JEEWAN RAMLUGUN

One is enjoined to call a spade a spade. When certain signs and symptoms are unmissable, an aetiology is indicated, and a diagnosis is ineluctable. And so do stark, extreme and unprecedented shifts in global weather patterns point to a climate crisis in no uncertain terms.

Some of the notable phenomena are: Winters and summers getting warmer; Global temperature increases above pre-industrial levels; More CO2 emissions than ever before; Excessive rainfall; Intense heat; Widespread wildfires; Rise in sea levels, e.g. in Indonesia (current capital on the verge of sinking), Tuvalu, Kiribati, Marshall Islands, Greenland; Land subsidence; Depletion of wildlife by 60% over past 40 years; Power outages during extreme temperatures.

In the excessively hot temperature earlier this summer in the UK, rails were tending to buckle, causing the slowing down of trains, affecting travel services.
So, already it is a worrying scenario, with the worst yet to come. And, if human behaviour is implicated, regarding ecological matters in terms of environmental management or rather mismanagement , there is potentially the hope that human behaviour can be altered and modified to a sufficient extent, and on a prompt timescale, so as to avert irreversible catastrophes.

The sobering reality is, that facts and figures alone, logic and reason by themselves, would not achieve the turnaround and the reconfiguring of our ways of living, of redesigning business and economic models, reorienting consumer-centric activities, and modifying other unhelpful human propensities.
There is above all, a call for an aesthetic, spiritual and emotional awakening too, to achieve a redemptive paradigm shift.

According to Mark Carney, the Governor of the Bank of England, global banks are having to take serious note of ominous climate changes and their deleterious effects on world finance. The financial sectors’ losses from extreme weathers and their investments in polluting industries, can be considerable.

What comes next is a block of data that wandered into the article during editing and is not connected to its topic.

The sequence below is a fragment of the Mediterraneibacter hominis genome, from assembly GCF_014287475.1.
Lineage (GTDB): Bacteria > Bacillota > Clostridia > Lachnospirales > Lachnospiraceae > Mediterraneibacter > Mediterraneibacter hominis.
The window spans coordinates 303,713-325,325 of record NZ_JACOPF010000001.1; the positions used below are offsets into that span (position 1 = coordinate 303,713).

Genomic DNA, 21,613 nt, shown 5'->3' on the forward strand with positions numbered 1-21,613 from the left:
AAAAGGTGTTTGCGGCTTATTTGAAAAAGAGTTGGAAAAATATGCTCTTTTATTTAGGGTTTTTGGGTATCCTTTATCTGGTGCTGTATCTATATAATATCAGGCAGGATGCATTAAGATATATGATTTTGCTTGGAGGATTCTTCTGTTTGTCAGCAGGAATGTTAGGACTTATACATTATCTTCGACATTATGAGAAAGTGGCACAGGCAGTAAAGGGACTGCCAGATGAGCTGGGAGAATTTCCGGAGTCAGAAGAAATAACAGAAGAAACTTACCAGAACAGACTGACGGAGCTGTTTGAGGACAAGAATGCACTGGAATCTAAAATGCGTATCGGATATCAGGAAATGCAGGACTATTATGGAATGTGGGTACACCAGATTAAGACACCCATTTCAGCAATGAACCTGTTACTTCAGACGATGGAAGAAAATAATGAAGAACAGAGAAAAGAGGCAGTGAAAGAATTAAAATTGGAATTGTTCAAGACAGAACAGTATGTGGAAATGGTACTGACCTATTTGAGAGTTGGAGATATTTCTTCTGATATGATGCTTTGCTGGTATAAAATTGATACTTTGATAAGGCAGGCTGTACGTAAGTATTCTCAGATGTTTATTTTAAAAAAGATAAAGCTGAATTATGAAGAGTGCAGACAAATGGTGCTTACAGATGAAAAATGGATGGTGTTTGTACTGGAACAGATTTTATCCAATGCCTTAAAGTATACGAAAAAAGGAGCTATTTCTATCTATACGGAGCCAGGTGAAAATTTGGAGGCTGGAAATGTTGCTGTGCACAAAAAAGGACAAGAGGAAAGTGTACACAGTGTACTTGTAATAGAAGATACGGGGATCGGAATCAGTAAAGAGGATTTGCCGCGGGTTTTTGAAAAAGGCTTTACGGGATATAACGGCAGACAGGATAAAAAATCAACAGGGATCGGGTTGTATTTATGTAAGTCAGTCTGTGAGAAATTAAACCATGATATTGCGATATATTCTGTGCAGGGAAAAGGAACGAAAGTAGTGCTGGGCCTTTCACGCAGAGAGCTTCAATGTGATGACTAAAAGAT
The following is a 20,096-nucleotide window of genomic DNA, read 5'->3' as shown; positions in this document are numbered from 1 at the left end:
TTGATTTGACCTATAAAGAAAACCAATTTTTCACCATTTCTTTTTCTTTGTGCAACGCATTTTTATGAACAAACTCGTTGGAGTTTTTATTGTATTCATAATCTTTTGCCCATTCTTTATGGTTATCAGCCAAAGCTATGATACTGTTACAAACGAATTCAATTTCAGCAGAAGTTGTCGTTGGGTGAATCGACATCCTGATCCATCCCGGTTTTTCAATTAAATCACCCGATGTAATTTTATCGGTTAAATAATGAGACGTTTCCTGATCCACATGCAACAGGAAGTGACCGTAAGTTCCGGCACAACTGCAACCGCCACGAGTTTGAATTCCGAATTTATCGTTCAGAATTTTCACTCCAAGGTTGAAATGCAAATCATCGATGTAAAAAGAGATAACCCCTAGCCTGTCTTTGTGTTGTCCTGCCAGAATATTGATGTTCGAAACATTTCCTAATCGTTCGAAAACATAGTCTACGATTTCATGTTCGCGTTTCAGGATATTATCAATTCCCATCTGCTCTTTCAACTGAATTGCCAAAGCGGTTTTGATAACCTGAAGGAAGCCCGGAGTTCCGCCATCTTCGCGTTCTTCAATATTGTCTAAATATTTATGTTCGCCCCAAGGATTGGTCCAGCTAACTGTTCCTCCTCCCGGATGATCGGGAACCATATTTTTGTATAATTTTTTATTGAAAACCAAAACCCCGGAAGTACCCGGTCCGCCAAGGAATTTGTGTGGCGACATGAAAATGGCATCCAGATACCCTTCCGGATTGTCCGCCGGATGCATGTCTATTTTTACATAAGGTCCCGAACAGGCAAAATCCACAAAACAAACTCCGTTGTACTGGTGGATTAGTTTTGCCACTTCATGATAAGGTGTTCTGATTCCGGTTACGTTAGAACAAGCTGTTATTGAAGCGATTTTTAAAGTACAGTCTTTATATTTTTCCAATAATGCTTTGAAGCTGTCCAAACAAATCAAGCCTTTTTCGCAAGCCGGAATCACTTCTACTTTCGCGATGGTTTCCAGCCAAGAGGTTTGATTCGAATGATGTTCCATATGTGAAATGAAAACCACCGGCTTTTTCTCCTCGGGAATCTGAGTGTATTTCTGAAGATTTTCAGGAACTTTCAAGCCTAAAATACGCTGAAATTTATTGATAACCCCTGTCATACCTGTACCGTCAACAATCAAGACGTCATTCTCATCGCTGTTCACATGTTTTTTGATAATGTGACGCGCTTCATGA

And therefore, environmental concerns and climate sensitivity and savviness must perforce become part and parcel of conducting businesses, running enterprises or steering organisations or institutions, public, private, profit or non-profit, locally or globally. Not only should the awareness and actions be confined to the senior tier, but be signed up to, collectively, on a system-wide scale.
As far as work and work organisations go, minds must necessarily be concentrated on the imperatives of business continuity. Painstaking and complex climate impact assessments should be undertaken on a recurrent basis. This would lead, inter alia, to revamped and updated policies, procedures, and protocols, in the face of discontinuous and massively disruptive changes wrought by extreme climates.
Predictive models, and farsightedness, may be needed for proactive mitigatory measures to be in place.

Alternative flexible working arrangements and modes of operating, such as remote working, or mixed modes, may become more the norm in the events of infrastructure breakdowns, communication and transportation failures.
Changing work patterns in the context of the climate crisis, would entail reskilling, job rejigging, in order to take up new roles and responsibilities, such as in a possible expansion of the alternative energy sectors, and the likely scaling up of adverse-environment-capable AI.

Greater degrees of autonomy and discretionary latitude in work organisations, would help foster greater ingenuities in alternatives generation, with ahead-of-the-curve thinking, to meet the emergent climate-related challenges. Democratic work cultures can be more conducive to participatory and collective problem-solving.
Health and Safety measures may need to be updated or upgraded in line with changing work environments due to extreme climate conditions. Those employees and their families being critically impacted may need special support, accommodation and counselling.
Corporate social responsibility could no longer be a cliché, slogan or byword, but would be tested to the core.

A number of the climate-induced adjustments fall within the HR domain, as well as within mainstream corporate realm. The entire workforce would need to be engaged, and be appropriately prepared for the worst-case scenarios, while still maintaining high morale and commitment.

Selected sources

1.https://www.wired.co.uk/article/climate-change-facts-2019

2.https://www.theguardian.com/environment/2019/apr/17/mark-carney-tells-global-banks-they-cannot-ignore-climate-change-dangers?CMP=share_btn_link